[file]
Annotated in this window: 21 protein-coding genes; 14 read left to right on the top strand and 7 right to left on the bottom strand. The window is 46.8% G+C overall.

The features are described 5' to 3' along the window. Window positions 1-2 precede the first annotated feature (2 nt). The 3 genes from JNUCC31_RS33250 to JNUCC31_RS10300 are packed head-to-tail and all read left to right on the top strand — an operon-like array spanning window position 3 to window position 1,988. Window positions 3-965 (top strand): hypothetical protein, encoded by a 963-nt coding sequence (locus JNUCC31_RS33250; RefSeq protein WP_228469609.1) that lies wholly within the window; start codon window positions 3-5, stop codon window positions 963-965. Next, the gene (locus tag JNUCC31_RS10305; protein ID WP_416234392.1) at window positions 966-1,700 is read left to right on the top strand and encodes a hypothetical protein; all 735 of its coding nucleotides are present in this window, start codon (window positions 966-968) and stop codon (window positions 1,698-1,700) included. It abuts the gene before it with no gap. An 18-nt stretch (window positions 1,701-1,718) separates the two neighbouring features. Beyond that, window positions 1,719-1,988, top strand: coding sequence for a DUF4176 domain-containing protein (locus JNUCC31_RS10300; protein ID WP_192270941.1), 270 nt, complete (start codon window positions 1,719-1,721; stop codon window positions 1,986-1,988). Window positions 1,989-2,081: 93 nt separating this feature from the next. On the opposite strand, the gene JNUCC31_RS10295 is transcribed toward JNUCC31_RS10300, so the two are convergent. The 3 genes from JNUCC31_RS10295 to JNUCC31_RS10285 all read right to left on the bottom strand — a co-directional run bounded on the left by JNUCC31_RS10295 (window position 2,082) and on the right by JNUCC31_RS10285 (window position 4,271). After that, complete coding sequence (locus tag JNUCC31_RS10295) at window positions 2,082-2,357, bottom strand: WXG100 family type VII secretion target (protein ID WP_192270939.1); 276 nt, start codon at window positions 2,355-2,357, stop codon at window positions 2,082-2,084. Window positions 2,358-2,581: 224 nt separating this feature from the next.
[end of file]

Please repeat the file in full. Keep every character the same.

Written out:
Annotated in this window: 21 protein-coding genes; 14 read left to right on the top strand and 7 right to left on the bottom strand. The window is 46.8% G+C overall.

The features are described 5' to 3' along the window. Window positions 1-2 precede the first annotated feature (2 nt). The 3 genes from JNUCC31_RS33250 to JNUCC31_RS10300 are packed head-to-tail and all read left to right on the top strand — an operon-like array spanning window position 3 to window position 1,988. Window positions 3-965 (top strand): hypothetical protein, encoded by a 963-nt coding sequence (locus JNUCC31_RS33250; RefSeq protein WP_228469609.1) that lies wholly within the window; start codon window positions 3-5, stop codon window positions 963-965. Next, the gene (locus tag JNUCC31_RS10305; protein ID WP_416234392.1) at window positions 966-1,700 is read left to right on the top strand and encodes a hypothetical protein; all 735 of its coding nucleotides are present in this window, start codon (window positions 966-968) and stop codon (window positions 1,698-1,700) included. It abuts the gene before it with no gap. An 18-nt stretch (window positions 1,701-1,718) separates the two neighbouring features. Beyond that, window positions 1,719-1,988, top strand: coding sequence for a DUF4176 domain-containing protein (locus JNUCC31_RS10300; protein ID WP_192270941.1), 270 nt, complete (start codon window positions 1,719-1,721; stop codon window positions 1,986-1,988). Window positions 1,989-2,081: 93 nt separating this feature from the next. On the opposite strand, the gene JNUCC31_RS10295 is transcribed toward JNUCC31_RS10300, so the two are convergent. The 3 genes from JNUCC31_RS10295 to JNUCC31_RS10285 all read right to left on the bottom strand — a co-directional run bounded on the left by JNUCC31_RS10295 (window position 2,082) and on the right by JNUCC31_RS10285 (window position 4,271). After that, complete coding sequence (locus tag JNUCC31_RS10295) at window positions 2,082-2,357, bottom strand: WXG100 family type VII secretion target (protein ID WP_192270939.1); 276 nt, start codon at window positions 2,355-2,357, stop codon at window positions 2,082-2,084. Window positions 2,358-2,581: 224 nt separating this feature from the next.